Arusha Peace Agreement

The Arusha Peace Agreement was structured around four pillars:

i) The establishment of the rule of law;

ii) Power-sharing;

iii) Repatriation and resettlement of refugees and internally displaced people; and

iv) The integration of armed forces.

It was particularly the power-sharing arrangements that threatened members of the regime and the basis of their power and privilege which they hadso far enjoyed without serious challenge.

Given the fact that they had always relied on the army as the instrument of maintaining their grip on power at any cost, it is clear why they were very opposed to the idea of integration of the armed forces. The Arusha Peace Agreement was signed on August 4th, 1993 and was supposed to have been implemented within 37 days, beginning with the establishment of the institutions of the Presidency, the Cabinet and the National Assembly. A United Nations force was supposed to oversee this process. RPF honoured all its commitments when in December 1993 it sent 600 of its troops, as well as members of the Executive who were supposed to be members of the transitional government. The mind of the regime, on the other hand, was focused on the preparation of genocide.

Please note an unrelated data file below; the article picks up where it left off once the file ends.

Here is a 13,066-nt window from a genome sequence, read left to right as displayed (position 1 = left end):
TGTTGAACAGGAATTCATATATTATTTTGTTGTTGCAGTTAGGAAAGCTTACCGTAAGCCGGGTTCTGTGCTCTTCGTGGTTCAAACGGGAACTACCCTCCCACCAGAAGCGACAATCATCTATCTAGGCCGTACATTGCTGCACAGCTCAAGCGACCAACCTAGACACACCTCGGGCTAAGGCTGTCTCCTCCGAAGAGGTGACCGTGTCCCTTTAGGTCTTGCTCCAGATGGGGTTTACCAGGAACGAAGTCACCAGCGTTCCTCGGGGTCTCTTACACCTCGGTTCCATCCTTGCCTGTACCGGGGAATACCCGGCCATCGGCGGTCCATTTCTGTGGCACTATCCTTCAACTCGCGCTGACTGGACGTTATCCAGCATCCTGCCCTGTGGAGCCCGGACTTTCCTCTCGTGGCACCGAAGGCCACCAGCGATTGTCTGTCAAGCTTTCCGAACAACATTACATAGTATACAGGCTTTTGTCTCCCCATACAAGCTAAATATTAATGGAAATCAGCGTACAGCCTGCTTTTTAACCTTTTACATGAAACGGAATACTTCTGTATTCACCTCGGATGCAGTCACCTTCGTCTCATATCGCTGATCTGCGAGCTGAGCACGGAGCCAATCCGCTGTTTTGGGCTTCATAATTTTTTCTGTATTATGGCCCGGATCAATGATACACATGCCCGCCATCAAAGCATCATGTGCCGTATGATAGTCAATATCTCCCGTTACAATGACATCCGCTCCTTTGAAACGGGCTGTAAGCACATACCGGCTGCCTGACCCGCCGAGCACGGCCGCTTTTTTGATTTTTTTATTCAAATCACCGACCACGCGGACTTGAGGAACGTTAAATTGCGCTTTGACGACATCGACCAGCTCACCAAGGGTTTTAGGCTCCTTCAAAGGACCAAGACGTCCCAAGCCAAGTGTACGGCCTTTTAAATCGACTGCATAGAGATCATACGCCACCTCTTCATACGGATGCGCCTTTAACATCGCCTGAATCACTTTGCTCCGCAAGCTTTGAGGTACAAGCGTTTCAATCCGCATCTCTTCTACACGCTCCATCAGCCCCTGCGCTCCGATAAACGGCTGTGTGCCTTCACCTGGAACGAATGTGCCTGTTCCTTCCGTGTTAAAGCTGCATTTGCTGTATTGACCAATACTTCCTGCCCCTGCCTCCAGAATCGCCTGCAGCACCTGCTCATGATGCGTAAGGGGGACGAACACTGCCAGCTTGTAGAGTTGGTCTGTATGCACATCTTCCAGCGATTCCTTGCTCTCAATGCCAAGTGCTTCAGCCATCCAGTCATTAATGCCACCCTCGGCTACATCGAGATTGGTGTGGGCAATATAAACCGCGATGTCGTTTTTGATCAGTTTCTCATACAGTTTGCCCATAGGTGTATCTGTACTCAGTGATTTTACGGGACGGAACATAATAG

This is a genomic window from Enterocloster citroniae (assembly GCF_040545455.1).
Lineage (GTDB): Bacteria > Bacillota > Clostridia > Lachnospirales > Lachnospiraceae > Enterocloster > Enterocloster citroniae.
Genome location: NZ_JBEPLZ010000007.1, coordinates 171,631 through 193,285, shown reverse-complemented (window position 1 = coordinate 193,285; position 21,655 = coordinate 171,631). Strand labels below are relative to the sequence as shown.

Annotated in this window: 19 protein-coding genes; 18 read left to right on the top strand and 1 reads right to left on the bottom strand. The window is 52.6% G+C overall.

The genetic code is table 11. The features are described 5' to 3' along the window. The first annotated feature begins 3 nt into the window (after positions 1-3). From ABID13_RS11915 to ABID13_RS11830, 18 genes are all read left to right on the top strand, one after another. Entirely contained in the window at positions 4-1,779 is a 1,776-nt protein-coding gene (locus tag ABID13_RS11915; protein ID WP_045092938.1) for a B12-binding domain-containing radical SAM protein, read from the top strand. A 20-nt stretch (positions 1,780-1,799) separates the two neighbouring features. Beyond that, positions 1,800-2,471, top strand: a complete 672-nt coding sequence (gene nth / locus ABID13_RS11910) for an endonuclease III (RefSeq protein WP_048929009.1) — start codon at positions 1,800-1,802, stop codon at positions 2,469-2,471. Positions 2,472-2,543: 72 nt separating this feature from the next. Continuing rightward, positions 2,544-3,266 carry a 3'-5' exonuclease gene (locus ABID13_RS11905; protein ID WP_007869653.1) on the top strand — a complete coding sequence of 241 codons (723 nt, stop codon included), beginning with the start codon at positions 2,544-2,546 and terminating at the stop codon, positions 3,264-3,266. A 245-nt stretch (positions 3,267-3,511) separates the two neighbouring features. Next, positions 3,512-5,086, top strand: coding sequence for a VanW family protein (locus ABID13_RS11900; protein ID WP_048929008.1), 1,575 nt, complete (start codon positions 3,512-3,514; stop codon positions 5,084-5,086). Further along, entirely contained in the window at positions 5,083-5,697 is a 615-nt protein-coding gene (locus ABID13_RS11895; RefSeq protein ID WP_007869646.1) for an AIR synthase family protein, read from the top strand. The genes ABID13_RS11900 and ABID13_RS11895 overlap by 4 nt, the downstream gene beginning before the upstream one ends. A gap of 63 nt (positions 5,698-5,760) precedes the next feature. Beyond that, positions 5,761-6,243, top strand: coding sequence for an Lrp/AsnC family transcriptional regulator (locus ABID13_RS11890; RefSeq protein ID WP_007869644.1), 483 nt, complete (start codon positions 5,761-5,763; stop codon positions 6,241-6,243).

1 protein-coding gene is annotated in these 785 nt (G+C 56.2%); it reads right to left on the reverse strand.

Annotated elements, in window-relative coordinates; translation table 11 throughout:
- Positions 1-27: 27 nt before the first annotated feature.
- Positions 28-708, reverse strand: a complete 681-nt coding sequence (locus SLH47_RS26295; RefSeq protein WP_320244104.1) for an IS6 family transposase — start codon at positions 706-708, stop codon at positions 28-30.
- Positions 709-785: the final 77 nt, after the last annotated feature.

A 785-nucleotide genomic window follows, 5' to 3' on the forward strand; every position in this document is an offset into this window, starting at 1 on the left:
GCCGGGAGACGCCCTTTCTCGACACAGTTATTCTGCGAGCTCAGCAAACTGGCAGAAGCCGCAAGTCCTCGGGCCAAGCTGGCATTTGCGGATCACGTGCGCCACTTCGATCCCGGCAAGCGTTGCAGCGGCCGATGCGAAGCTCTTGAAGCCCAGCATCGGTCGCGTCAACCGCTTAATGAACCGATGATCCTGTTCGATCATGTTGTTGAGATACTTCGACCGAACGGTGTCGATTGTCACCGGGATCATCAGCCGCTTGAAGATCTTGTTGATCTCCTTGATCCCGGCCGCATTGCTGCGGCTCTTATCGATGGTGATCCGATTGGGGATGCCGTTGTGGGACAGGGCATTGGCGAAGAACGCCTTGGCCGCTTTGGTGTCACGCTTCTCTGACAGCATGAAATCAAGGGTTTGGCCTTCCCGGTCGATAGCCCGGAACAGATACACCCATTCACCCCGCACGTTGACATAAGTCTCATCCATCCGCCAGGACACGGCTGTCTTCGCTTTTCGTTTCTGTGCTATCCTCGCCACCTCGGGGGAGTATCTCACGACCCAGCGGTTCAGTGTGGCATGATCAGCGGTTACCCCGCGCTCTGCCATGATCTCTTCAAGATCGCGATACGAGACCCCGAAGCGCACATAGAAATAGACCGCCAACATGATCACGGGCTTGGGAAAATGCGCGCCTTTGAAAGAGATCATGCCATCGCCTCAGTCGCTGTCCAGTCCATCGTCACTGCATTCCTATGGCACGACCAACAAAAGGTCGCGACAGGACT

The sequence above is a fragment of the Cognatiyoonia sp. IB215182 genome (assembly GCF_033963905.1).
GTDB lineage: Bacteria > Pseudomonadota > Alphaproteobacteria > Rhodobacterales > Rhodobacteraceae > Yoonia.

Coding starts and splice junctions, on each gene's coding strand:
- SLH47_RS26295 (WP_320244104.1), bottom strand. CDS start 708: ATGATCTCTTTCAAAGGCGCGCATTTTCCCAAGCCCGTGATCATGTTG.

The Arusha Peace Agreement was never implemented although its principle provisions have been taken care of by the current Government of National Unity in Rwanda.